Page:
#6 | Posted by lee_the_agent at 2020-12-16 02:49 PM | Reply | Newsworthy 1

No one knows the LONG TERM effects of this virus.

A college ball player is in the hospital after collapsing on the court after coming back from a bout of the virus.

Kids blood vessels are damaged by the virus.

They are incompetent and uninterested in getting competent.

#7 | Posted by Nixon at 2020-12-16 02:49 PM | Reply

In any other era.... any other era...

This would be the cause for revolution, revolt, mass strikes but more than likely it would have never gotten this far down the devolution scale. People have been completely idiotized by disinformation and self-produced bubbles.

I mean the "Great War" WWI started over one dude getting shot. He wasn't even king yet.

3000 people dead led to a decade-long fixation of our entire way of life.

#8 | Posted by bocaink at 2020-12-16 02:55 PM | Reply

They are incompetent and uninterested in getting competent.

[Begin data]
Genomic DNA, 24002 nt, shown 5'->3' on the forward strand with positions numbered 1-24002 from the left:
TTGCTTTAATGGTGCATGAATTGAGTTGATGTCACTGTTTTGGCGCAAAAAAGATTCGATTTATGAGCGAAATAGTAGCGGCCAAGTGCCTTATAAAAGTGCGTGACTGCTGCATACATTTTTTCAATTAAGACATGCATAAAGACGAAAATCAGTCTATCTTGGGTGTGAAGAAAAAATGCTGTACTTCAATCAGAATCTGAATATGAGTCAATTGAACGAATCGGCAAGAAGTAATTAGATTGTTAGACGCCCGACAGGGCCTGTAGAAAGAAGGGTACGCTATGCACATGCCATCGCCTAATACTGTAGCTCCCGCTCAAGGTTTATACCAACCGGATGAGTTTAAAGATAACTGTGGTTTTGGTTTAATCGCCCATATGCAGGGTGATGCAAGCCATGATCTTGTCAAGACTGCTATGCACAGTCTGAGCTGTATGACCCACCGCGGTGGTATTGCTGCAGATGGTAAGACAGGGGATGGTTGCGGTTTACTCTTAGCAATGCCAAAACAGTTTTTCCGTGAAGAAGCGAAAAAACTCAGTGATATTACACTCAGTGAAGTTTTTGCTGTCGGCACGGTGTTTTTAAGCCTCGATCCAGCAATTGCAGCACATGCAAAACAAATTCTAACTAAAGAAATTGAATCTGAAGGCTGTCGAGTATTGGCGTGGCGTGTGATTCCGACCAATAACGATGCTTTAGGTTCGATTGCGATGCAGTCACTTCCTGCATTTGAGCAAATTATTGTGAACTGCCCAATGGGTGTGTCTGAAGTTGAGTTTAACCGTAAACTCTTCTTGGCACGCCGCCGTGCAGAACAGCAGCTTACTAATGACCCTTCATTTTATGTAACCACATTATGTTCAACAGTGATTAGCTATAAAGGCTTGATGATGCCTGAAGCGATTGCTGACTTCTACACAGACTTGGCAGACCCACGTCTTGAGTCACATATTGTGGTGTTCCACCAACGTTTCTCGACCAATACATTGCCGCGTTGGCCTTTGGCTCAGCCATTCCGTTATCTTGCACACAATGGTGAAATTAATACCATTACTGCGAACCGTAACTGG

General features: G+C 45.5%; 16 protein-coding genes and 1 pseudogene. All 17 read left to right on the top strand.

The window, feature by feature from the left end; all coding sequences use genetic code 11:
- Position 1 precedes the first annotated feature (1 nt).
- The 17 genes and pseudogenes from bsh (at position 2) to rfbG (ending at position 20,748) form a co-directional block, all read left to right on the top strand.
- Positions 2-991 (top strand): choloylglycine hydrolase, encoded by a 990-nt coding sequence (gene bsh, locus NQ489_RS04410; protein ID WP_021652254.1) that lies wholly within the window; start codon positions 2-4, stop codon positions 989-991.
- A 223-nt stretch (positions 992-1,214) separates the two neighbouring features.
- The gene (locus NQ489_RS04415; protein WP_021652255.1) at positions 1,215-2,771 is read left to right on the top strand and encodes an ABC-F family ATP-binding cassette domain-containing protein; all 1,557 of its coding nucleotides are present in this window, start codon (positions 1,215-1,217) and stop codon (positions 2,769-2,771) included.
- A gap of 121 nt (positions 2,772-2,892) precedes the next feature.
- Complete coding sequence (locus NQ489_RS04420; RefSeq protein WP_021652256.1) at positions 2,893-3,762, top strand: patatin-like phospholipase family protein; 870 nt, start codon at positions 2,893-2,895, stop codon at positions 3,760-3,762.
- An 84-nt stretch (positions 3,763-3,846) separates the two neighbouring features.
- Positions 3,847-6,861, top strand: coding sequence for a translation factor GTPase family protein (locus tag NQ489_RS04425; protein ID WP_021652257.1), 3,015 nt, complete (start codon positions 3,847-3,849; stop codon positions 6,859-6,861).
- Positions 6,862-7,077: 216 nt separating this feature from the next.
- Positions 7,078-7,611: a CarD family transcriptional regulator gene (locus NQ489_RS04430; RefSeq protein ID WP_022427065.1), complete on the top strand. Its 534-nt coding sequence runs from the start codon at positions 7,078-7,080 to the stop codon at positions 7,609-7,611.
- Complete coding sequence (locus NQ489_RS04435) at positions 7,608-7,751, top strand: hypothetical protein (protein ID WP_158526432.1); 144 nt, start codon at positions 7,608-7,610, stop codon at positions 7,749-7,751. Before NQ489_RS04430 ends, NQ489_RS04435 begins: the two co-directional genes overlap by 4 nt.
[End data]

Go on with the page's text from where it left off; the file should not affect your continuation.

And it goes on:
#7 | POSTED BY NIXON AT 2020-12-16 02:49 PM | FLAG:
(CHOOSE)

On second thought, they were so desperate to get kids back to school so that parents could back to work and keep the "Trump economy" going to support his reelection efforts that they didn't care how many got infected and died. The ultimate goal was to win reelection to keep the grift going and their cult leader out of prison. It think that's why we find ourselves in our current situation, the Regime spent so much time denigrating masks and lockdowns, downplaying the severity of the virus that now that we are at all-time highs for infections, hospitalizations and deaths, and now that we know that masks and lockdowns work (see Germany AND EVERY OTHER FIRST WORLD COUNTRY) they have no answer other than to cast doubt on the numbers.

#9 | Posted by _Gunslinger_ at 2020-12-16 02:55 PM | Reply | Newsworthy 1

I see "Dr." Scott Atlas' thinking in this ~ right from the first day he was hired to replace Dr. Fauci as Trump's advisor.

As for Paul Alexander, he's septic tank scum.

#10 | Posted by Twinpac at 2020-12-16 03:03 PM | Reply

@#7 ... No one knows the LONG TERM effects of this virus. ...

What little we know is not good...

The many strange long-term symptoms of Covid-19, explained
www.vox.com

...Long Covid "is a phenomenon that is really quite real and quite extensive," Anthony Fauci said earlier this month.